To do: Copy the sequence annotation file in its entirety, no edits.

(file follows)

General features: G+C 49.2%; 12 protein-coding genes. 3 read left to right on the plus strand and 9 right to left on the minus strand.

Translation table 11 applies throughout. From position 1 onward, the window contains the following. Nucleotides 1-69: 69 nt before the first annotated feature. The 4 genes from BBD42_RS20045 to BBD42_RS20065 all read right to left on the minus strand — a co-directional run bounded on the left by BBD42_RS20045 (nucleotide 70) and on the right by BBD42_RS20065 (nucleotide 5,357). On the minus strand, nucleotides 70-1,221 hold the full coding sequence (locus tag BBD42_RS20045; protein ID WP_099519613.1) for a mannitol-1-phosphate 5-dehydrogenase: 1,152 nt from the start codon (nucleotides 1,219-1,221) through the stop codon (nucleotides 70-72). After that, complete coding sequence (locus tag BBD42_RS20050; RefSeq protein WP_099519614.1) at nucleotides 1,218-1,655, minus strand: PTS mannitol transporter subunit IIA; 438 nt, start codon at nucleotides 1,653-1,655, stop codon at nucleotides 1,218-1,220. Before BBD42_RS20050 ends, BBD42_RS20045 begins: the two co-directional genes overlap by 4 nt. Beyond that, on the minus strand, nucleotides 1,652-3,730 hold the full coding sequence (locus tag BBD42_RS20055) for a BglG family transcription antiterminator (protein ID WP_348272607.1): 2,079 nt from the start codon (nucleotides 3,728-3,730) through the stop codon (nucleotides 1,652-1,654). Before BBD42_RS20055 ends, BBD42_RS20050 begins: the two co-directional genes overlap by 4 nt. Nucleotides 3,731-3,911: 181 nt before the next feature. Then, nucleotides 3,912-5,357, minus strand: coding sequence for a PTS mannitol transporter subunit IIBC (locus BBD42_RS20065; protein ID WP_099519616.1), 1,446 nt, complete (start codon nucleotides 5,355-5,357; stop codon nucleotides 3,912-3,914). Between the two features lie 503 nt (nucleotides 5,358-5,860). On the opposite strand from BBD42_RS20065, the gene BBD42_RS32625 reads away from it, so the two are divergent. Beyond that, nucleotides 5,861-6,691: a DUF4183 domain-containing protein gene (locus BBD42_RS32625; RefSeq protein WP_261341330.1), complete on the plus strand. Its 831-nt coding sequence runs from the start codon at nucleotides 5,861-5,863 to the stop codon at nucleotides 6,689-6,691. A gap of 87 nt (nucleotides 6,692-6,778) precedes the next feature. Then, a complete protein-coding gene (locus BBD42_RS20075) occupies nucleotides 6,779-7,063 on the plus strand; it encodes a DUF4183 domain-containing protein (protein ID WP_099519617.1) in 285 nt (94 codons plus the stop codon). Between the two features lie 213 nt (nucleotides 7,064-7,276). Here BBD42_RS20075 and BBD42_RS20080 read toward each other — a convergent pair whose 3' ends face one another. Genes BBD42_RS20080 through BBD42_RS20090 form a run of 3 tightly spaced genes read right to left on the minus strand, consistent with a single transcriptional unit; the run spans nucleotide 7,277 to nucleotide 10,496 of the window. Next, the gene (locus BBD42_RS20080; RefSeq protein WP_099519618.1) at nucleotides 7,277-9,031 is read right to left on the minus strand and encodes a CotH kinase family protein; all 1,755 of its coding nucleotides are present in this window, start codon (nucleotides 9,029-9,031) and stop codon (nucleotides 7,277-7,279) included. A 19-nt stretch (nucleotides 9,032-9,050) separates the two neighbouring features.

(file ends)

General features: G+C 49.2%; 12 protein-coding genes. 3 read left to right on the plus strand and 9 right to left on the minus strand.

Translation table 11 applies throughout. From position 1 onward, the window contains the following. Nucleotides 1-69: 69 nt before the first annotated feature. The 4 genes from BBD42_RS20045 to BBD42_RS20065 all read right to left on the minus strand — a co-directional run bounded on the left by BBD42_RS20045 (nucleotide 70) and on the right by BBD42_RS20065 (nucleotide 5,357). On the minus strand, nucleotides 70-1,221 hold the full coding sequence (locus tag BBD42_RS20045; protein ID WP_099519613.1) for a mannitol-1-phosphate 5-dehydrogenase: 1,152 nt from the start codon (nucleotides 1,219-1,221) through the stop codon (nucleotides 70-72). After that, complete coding sequence (locus tag BBD42_RS20050; RefSeq protein WP_099519614.1) at nucleotides 1,218-1,655, minus strand: PTS mannitol transporter subunit IIA; 438 nt, start codon at nucleotides 1,653-1,655, stop codon at nucleotides 1,218-1,220. Before BBD42_RS20050 ends, BBD42_RS20045 begins: the two co-directional genes overlap by 4 nt. Beyond that, on the minus strand, nucleotides 1,652-3,730 hold the full coding sequence (locus tag BBD42_RS20055) for a BglG family transcription antiterminator (protein ID WP_348272607.1): 2,079 nt from the start codon (nucleotides 3,728-3,730) through the stop codon (nucleotides 1,652-1,654). Before BBD42_RS20055 ends, BBD42_RS20050 begins: the two co-directional genes overlap by 4 nt. Nucleotides 3,731-3,911: 181 nt before the next feature. Then, nucleotides 3,912-5,357, minus strand: coding sequence for a PTS mannitol transporter subunit IIBC (locus BBD42_RS20065; protein ID WP_099519616.1), 1,446 nt, complete (start codon nucleotides 5,355-5,357; stop codon nucleotides 3,912-3,914). Between the two features lie 503 nt (nucleotides 5,358-5,860). On the opposite strand from BBD42_RS20065, the gene BBD42_RS32625 reads away from it, so the two are divergent. Beyond that, nucleotides 5,861-6,691: a DUF4183 domain-containing protein gene (locus BBD42_RS32625; RefSeq protein WP_261341330.1), complete on the plus strand. Its 831-nt coding sequence runs from the start codon at nucleotides 5,861-5,863 to the stop codon at nucleotides 6,689-6,691. A gap of 87 nt (nucleotides 6,692-6,778) precedes the next feature. Then, a complete protein-coding gene (locus BBD42_RS20075) occupies nucleotides 6,779-7,063 on the plus strand; it encodes a DUF4183 domain-containing protein (protein ID WP_099519617.1) in 285 nt (94 codons plus the stop codon). Between the two features lie 213 nt (nucleotides 7,064-7,276). Here BBD42_RS20075 and BBD42_RS20080 read toward each other — a convergent pair whose 3' ends face one another. Genes BBD42_RS20080 through BBD42_RS20090 form a run of 3 tightly spaced genes read right to left on the minus strand, consistent with a single transcriptional unit; the run spans nucleotide 7,277 to nucleotide 10,496 of the window. Next, the gene (locus BBD42_RS20080; RefSeq protein WP_099519618.1) at nucleotides 7,277-9,031 is read right to left on the minus strand and encodes a CotH kinase family protein; all 1,755 of its coding nucleotides are present in this window, start codon (nucleotides 9,029-9,031) and stop codon (nucleotides 7,277-7,279) included. A 19-nt stretch (nucleotides 9,032-9,050) separates the two neighbouring features.